“Out of Khaos Came Gaia” is about my relationship with my 3 kids – about the longing for the lost closeness with them in childhood and wistful hope for their future, my new found closeness to Gaia, the land – in the driftless hills of the tri-state region of Galena. Even the bats that visited my apartment during this period are depicted and dissected and examined in my blog about this piece, and reveal the true good karma inherent in the bat's symbolic and actual presence in my life during those months. I recall sobbing so hard my heart hurt while drawing the Gaia piece - and researching at the time that there is a real heart/mind connection and people actually can do damage to their health from a "broken heart." My pain was an actual physical ache in my chest and my mind was numb trying to make sense of the emotional cruelty that was coming at me from all those I loved and cared for most in the world.
My diptych drawing "Abduction of Persephone" is an interpretation of the mythological story that explains the seasons and relates to my relationship with my artist daughter, coming of age. Thankfully some of the family stress is finally beginning to heal and for this I give great thanks to my daughter for doing her best to be open minded and diplomatic.
"Narcissus and Echo" Walnut ink on vintage handmade paper with imperfection - 14 x 10."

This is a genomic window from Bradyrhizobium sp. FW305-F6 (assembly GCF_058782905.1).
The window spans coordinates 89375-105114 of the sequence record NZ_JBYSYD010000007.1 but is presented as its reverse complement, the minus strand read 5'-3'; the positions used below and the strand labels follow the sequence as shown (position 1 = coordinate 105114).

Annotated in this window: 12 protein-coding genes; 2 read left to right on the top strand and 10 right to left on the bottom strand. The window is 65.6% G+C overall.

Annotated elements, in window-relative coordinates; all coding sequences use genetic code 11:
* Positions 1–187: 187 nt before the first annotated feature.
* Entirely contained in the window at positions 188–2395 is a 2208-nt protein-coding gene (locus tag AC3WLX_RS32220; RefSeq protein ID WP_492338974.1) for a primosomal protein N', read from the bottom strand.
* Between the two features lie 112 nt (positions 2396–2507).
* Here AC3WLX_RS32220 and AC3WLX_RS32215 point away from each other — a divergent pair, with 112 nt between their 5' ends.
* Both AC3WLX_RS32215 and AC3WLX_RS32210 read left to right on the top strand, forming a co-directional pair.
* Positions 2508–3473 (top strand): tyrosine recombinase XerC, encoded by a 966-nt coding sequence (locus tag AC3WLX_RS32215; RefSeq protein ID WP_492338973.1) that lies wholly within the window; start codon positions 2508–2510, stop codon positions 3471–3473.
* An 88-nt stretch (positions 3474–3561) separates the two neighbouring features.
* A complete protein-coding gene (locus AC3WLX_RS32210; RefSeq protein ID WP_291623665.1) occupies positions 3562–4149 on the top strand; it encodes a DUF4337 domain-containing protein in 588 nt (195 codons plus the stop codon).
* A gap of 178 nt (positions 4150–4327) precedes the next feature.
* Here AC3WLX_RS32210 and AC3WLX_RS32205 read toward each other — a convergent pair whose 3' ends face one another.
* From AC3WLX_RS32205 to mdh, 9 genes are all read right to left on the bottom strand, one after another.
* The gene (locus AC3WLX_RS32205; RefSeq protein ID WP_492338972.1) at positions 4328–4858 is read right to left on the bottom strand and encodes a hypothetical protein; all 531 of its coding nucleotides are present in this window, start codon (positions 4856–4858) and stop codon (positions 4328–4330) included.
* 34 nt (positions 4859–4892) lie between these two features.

I am fortunate to have found a great group of supportive friends in my new community and if it had not been for them I do not think I would have survived these trials at all. After being frustrated and under-appreciated in dead end job after dead end job, in July of 2012 I was fortunate to be hired full time at Thomas Mangelsen Images of Nature Gallery in Galena. That has made all the difference in my switch from survival mode to thriving art consultant and I still have time at the end of my week to get back to my career as a fine artist! I have had benefits only a few months now through this job, which has been phenomenal and just in time to save me from sure financial disaster from medical costs. I will be able to take advantage of disability leave during my recovery, what a life saving turn of events! Out of pocket expenses will still be a great challenge for me since I am already financially strapped, and so my Recovery Fund helps to lift a great load off of my troubled mind right now. Thanks to all who have helped in ways both great and small!
“The longer I live, the more I realize the impact of attitude on life. Attitude, to me, is more important than facts. It is more important than the past, the education, the money, than circumstances, than failure, than successes, than what other people think or say or do. It is more important than appearance, giftedness or skill. It will make or break a company... a church... a home. The remarkable thing is we have a choice everyday regarding the attitude we will embrace for that day. We cannot change our past... we cannot change the fact that people will act in a certain way. We cannot change the inevitable. The only thing we can do is play on the one string we have, and that is our attitude. I am convinced that life is 10% what happens to me and 90% of how I react to it. And so it is with you... we are in charge of our Attitudes.” ~ Charles R. Swindoll